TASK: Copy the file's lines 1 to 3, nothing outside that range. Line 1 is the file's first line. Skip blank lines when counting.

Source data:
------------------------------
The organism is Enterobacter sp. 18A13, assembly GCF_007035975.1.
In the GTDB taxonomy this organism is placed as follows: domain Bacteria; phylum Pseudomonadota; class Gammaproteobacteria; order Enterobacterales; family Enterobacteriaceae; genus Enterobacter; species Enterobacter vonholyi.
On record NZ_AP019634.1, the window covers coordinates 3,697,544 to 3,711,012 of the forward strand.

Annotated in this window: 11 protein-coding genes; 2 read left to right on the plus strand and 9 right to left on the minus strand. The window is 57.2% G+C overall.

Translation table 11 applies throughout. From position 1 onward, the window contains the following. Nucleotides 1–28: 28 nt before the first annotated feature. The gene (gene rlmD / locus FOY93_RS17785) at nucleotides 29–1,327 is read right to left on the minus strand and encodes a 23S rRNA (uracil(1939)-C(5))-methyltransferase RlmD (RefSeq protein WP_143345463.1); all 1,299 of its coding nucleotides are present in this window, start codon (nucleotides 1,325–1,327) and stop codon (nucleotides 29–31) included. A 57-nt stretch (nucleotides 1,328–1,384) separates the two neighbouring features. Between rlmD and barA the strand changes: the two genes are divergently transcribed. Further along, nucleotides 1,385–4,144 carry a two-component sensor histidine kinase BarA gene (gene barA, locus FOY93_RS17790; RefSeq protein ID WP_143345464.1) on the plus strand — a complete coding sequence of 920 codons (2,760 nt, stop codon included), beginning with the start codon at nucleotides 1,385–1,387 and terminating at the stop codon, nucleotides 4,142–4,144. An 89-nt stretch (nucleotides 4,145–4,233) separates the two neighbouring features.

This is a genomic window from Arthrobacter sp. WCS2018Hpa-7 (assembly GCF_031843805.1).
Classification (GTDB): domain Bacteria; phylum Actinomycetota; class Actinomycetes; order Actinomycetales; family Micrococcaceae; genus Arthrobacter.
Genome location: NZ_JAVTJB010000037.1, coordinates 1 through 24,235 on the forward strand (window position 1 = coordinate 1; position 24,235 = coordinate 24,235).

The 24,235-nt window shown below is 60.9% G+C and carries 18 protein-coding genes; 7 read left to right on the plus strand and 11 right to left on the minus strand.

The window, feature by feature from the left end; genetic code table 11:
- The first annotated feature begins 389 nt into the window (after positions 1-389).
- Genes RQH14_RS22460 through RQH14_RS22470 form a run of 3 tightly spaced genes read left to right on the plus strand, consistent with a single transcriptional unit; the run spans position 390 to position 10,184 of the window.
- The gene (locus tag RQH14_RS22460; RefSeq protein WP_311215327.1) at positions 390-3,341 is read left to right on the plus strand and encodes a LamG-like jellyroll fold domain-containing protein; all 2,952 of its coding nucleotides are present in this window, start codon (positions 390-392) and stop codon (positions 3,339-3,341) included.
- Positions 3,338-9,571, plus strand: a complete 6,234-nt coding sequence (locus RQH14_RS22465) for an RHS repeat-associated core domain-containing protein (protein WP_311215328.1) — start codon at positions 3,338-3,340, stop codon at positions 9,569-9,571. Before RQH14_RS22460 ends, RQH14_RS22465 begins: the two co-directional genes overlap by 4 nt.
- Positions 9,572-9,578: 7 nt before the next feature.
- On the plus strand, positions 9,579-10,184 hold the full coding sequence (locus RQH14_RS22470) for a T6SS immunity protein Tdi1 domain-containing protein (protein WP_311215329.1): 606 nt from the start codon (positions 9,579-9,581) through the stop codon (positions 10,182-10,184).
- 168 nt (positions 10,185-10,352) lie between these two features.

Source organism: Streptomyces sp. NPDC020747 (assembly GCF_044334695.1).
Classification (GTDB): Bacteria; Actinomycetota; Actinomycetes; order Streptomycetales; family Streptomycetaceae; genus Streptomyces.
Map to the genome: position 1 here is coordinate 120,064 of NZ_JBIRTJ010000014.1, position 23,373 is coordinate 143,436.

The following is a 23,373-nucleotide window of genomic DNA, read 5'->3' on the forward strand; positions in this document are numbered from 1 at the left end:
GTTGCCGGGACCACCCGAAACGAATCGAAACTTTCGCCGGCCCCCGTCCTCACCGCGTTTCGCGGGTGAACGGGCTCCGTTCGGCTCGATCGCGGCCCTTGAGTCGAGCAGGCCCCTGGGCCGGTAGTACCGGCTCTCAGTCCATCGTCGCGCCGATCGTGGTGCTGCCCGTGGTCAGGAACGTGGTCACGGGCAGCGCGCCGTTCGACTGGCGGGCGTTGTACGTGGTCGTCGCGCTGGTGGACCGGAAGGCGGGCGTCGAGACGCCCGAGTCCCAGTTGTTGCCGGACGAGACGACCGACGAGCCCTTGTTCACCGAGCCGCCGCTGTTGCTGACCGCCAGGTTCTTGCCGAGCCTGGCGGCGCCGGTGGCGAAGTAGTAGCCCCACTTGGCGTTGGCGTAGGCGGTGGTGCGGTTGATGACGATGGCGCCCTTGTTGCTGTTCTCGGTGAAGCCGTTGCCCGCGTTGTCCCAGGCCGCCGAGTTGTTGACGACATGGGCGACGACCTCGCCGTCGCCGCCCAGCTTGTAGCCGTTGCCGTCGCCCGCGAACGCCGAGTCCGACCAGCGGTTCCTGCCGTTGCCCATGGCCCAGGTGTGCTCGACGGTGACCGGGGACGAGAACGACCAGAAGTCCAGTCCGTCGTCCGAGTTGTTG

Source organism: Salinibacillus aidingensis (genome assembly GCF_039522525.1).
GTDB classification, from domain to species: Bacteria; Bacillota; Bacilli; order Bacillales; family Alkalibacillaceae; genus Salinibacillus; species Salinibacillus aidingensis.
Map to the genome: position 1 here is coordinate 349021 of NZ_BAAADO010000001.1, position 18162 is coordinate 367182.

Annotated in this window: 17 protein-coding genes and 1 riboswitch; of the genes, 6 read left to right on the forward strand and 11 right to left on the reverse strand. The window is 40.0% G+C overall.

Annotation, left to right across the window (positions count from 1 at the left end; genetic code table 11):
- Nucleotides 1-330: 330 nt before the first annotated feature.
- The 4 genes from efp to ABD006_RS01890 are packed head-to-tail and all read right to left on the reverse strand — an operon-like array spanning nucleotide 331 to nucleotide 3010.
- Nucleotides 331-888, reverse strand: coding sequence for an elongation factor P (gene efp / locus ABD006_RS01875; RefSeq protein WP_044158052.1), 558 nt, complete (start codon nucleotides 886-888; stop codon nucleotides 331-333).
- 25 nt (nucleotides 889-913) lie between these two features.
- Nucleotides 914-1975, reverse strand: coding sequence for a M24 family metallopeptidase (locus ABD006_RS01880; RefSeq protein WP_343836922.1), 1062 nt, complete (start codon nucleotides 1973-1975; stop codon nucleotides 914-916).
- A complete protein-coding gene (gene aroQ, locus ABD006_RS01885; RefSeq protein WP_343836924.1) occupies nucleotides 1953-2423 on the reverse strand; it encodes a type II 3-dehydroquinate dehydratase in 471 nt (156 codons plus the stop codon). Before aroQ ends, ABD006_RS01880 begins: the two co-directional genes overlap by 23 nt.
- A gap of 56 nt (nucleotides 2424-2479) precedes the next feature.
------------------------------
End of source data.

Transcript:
The organism is Enterobacter sp. 18A13, assembly GCF_007035975.1.
In the GTDB taxonomy this organism is placed as follows: domain Bacteria; phylum Pseudomonadota; class Gammaproteobacteria; order Enterobacterales; family Enterobacteriaceae; genus Enterobacter; species Enterobacter vonholyi.
On record NZ_AP019634.1, the window covers coordinates 3,697,544 to 3,711,012 of the forward strand.